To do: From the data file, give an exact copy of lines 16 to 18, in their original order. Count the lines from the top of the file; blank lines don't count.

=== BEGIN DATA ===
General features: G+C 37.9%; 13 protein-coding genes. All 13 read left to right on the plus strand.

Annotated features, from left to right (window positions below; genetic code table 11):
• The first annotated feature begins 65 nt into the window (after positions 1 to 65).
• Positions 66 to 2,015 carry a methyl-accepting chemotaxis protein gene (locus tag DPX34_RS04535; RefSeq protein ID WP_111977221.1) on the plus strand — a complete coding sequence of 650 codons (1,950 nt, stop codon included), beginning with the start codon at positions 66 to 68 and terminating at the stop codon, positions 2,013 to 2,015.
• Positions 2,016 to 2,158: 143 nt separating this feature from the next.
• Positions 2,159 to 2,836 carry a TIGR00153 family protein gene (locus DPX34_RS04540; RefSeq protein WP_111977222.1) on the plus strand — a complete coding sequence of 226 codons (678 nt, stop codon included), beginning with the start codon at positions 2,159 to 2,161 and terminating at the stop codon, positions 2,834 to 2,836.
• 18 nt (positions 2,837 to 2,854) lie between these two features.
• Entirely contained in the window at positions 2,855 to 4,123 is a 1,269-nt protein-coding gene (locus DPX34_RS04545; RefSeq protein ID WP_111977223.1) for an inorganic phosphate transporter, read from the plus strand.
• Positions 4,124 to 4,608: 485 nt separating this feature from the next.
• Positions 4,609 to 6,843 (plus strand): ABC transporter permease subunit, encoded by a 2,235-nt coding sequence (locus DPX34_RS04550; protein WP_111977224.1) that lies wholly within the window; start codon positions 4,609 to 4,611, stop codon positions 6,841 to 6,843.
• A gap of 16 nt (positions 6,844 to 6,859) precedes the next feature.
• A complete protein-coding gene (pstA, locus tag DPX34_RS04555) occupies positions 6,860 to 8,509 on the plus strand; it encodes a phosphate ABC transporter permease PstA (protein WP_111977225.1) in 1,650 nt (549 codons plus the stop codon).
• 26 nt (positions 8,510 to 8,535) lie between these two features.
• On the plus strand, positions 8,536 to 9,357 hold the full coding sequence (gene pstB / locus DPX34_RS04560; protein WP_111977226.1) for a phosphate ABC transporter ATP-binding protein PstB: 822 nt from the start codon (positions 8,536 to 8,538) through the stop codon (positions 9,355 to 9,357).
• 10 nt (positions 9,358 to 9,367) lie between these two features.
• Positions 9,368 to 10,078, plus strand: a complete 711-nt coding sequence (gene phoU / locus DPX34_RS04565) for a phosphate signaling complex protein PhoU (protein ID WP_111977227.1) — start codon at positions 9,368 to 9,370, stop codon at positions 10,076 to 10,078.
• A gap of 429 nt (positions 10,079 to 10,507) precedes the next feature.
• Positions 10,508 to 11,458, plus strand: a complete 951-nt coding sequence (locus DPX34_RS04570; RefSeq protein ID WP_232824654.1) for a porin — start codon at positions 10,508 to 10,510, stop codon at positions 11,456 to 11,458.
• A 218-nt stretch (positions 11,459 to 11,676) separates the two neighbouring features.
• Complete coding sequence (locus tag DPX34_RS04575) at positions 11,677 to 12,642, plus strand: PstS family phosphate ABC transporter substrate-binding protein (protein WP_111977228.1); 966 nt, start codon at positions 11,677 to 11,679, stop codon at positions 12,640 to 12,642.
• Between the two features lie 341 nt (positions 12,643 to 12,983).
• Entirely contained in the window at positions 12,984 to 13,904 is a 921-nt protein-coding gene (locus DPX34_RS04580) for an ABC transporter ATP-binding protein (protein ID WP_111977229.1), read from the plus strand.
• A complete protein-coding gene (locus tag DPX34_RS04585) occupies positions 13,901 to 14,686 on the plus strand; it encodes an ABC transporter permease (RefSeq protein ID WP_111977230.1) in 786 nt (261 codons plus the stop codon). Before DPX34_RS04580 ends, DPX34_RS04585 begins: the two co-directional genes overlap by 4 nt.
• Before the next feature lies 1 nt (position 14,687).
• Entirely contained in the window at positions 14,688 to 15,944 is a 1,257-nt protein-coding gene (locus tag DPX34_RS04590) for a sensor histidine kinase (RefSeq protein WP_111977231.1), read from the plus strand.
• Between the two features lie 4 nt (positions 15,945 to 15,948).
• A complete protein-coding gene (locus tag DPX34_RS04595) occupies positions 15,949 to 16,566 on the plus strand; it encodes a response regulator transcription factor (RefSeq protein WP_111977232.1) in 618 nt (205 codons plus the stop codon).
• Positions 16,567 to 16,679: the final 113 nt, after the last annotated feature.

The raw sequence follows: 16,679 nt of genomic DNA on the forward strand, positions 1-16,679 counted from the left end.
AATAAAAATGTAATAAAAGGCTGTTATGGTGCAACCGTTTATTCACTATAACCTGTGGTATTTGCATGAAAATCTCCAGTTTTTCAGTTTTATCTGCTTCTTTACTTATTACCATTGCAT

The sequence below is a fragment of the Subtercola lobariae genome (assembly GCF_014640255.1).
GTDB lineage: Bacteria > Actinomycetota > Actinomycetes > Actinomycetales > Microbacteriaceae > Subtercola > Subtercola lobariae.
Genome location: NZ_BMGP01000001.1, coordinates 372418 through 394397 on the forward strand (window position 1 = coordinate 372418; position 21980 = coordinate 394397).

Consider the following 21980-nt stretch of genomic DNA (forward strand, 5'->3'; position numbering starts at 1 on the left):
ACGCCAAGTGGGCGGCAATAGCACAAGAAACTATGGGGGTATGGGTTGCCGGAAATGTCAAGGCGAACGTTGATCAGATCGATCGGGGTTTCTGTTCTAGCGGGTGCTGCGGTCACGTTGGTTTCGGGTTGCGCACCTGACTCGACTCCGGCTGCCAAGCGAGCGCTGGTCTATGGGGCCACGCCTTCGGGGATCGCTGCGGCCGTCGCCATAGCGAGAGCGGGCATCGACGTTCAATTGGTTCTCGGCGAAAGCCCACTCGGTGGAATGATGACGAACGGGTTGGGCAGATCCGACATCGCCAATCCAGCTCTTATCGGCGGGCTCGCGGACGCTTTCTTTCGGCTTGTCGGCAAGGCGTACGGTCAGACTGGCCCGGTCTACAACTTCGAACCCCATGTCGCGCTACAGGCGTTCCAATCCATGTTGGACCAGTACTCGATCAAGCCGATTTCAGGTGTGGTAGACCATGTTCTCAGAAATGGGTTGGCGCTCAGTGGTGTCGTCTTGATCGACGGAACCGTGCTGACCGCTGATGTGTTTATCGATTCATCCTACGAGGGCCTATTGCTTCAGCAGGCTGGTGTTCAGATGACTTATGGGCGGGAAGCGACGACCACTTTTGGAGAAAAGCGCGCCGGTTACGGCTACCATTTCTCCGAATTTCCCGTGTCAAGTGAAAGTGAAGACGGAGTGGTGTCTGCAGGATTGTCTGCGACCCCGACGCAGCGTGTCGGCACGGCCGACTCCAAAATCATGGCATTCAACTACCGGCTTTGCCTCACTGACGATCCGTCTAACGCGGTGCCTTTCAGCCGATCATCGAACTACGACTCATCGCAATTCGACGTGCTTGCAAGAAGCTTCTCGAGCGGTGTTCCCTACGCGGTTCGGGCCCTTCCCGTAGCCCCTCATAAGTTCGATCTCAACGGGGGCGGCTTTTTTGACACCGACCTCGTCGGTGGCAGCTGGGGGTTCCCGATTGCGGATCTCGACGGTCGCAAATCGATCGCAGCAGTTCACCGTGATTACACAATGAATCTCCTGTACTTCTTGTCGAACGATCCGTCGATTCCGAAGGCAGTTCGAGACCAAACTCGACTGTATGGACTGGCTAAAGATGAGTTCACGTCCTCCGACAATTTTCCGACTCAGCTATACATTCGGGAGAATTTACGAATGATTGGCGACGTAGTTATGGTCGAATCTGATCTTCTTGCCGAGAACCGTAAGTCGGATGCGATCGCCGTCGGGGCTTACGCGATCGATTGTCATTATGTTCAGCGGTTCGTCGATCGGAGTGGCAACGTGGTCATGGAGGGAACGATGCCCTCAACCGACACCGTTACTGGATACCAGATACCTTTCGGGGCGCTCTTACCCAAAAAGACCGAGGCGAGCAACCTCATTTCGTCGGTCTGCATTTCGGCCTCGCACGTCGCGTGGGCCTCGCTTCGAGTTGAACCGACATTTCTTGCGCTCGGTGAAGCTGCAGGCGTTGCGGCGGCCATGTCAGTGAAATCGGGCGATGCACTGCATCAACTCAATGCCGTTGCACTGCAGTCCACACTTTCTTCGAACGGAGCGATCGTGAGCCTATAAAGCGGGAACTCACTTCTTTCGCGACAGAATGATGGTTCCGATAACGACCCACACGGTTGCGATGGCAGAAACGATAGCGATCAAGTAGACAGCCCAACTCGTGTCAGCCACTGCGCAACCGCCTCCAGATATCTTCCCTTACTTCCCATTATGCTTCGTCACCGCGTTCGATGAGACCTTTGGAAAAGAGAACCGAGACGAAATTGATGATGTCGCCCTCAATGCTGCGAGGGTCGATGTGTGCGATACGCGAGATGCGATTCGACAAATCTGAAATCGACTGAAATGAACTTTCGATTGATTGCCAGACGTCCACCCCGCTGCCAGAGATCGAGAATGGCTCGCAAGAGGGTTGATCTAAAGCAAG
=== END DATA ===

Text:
• Positions 9,368 to 10,078, plus strand: a complete 711-nt coding sequence (gene phoU / locus DPX34_RS04565) for a phosphate signaling complex protein PhoU (protein ID WP_111977227.1) — start codon at positions 9,368 to 9,370, stop codon at positions 10,076 to 10,078.
• A gap of 429 nt (positions 10,079 to 10,507) precedes the next feature.
• Positions 10,508 to 11,458, plus strand: a complete 951-nt coding sequence (locus DPX34_RS04570; RefSeq protein ID WP_232824654.1) for a porin — start codon at positions 10,508 to 10,510, stop codon at positions 11,456 to 11,458.